Cumulative US Plug-In Electric Vehicle Sales – Model By Model Breakdown With Market Share Data – November 2014

DEC 8 2014 BY ERIC LOVEDAY 12

Data Current Through End Of October 2014 – Data Via InsideEVs

Data Current Through End Of October 2014 – Data Via InsideEVs

“This year EV fans will be caroling “Go Tell It On The Mountain” to pe’trolls.”

Tweets InsideEVs contributor Mark Larsen who forwarded us these two representations of U.S. plug-in electric vehicle sales.

Above you’ll see cumulative model-by-model U.S. sales to date (through end of November using sales figures obtained via InsideEVs) and below is market share for individual plug-in electric models (again, using InsideEVs sales data).

To check out a recap of November 2014 plug-in sales, and the year-to-date chart -go here.

Data Current Through End Of November 2014 – Data Via InsideEVs

Data Current Through End Of November 2014 – Data Via InsideEVs

For a look at some of InsideEVs’ previously published works with graphical contributions from Larsen, check out the links below.

Cumulative US Plug-In Electric Vehicle Sales – Model By Model Breakdown With Market Share Data

US Electric Vehicle Market Share – Model By Model Breakdown

Nissan LEAF Versus Chevy Volt – Cumulative Sales Graph With Exponential Curve

*For more of Mark Larsen’s electric vehicle related works, check out his website here.

Categories: BMW, Chevrolet, Ford, Mitsubishi, Nissan, Sales, Smart, Tesla, Toyota

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12 Comments on "Cumulative US Plug-In Electric Vehicle Sales – Model By Model Breakdown With Market Share Data – November 2014"

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Tyler Hilliard

Can you post something with pure EV numbers? Those are all I take seriously – especially with the stories of Volt fleet cars only using gas.

Micke Larsson

The billion+ EV miles of the combined Volts strongly disagree with you.

Plus the big change isn’t going to be done by BEV’s during the next decade but by 50-90% electrified PHEV’s/EREV’s.

Unless you count effinciency and biofuels that is, which are by far making the largest difference.

kdawg

US Volts are at about 700 million EV miles.

(chart is at kdawg.com)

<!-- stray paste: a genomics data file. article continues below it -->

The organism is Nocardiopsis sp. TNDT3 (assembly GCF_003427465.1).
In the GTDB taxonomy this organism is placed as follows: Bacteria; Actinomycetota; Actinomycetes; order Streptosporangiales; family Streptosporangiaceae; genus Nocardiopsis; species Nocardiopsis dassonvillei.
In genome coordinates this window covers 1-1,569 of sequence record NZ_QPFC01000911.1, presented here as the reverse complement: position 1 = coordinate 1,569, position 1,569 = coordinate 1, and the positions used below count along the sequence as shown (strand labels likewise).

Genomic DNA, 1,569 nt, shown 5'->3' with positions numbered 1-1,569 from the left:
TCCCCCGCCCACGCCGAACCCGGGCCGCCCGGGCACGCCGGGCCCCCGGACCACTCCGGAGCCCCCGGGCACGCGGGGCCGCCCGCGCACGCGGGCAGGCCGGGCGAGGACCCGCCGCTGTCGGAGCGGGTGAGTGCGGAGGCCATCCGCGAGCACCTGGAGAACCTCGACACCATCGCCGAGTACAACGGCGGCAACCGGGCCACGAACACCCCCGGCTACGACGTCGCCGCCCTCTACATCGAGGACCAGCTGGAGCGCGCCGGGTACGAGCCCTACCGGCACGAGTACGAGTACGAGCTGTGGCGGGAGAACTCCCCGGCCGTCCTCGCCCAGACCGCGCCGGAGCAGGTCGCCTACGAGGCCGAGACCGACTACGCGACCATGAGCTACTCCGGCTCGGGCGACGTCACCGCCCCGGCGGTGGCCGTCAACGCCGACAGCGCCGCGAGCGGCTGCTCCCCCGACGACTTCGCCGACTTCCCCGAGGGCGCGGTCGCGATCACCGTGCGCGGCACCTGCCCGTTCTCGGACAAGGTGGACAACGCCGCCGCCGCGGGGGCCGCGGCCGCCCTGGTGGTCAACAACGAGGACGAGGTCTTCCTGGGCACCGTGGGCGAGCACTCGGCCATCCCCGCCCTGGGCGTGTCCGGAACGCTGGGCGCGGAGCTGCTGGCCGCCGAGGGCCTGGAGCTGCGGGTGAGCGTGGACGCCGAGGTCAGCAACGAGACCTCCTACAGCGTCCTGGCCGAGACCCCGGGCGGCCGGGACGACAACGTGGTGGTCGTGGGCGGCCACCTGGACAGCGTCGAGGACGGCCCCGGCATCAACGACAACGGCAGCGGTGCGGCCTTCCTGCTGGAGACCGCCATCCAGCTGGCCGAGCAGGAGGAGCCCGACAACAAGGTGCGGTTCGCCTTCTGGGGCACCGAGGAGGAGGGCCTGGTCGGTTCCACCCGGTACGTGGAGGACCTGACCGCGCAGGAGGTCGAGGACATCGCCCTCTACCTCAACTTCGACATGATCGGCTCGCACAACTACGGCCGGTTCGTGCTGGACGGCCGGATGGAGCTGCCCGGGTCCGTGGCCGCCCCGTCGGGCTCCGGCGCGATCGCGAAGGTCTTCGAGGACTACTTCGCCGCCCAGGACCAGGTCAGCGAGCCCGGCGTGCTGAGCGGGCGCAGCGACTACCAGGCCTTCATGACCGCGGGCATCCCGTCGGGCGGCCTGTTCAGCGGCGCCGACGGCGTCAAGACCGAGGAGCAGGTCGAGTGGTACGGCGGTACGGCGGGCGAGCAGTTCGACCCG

Micke Larsson

Not quite a billion then…yet. 😛 But the point still stands, PHEV’s contribute with EV miles too. 🙂

ffbj

Sort of hard to exclude the Volt when the top 400 or so are driven around 90% using no gasoline. The fact there are some people that drive only in gasoline mode should not exclude it from such studies, imho.

PHEVfan

I would far rather see a current (month or year) sales pie chart than a cumulative sales one. Cumulative charts skew the data towards whoever got there first. Current sales show how well each player is doing in today’s market. The current sales pie chart looks very different than the one above.

Eric Cote

The monthly sales reports seem to do a good job of what you’re asking.

I’ll also add that what you’re asking for is available on the bar graph above simply by looking at the slope. The steepest slope has the best increase/rate in month-to-month adoption.

Miggy

Of all cars sold in the first three quarters of 2014 in the Netherlands, 4.3% were electric or hybrid cars. In the last quarter of 2013, the number was even higher: 15%. The main reason for these very high EV sales in the Netherlands is fiscal measures, says Roland Berger Strategy Consultants, who published the figures.

The number of electric and hybrid cars sold in the last quarter of 2013 was 14,842. The best-selling car was the Mitsubishi Outlander, with 8,039 sales. Most EV’s and hybrids sold in the Netherlands are made in Japan: the Toyota Prius and Nissan Leaf are also popular.

The Netherlands wants to have 200,000 EV’s and hybrids on the road by 2020. Currently it has 70,000, almost 1% of the total.

iwatson

I’m surprised that Volt’s still lead in cumulative sales. I thought with all the recent monthly sales reports showing the Leaf outselling the Volt that it had surpassed the Volt in cumulative sales. So my wife and I have the best selling plug-in and one of the worst selling plug-in, a 2011 Volt and a 2012 Mitsubishi i-miev. Oh well, it works for us!

Nix

That reminds me of years ago when I was a kid, and my brother was complaining that the family car wasn’t a “popular” car.

My dad said “I’ll remember that when you ask to borrow the keys….”

😉

Puzzlegal

This is sort of interesting, because it gives me a sense of whether what I see on the road is typical, or unusual. Looks like it’s typical.

Puzzlegal

except that excluding my car (a Cmax) I see more Teslas that Fords.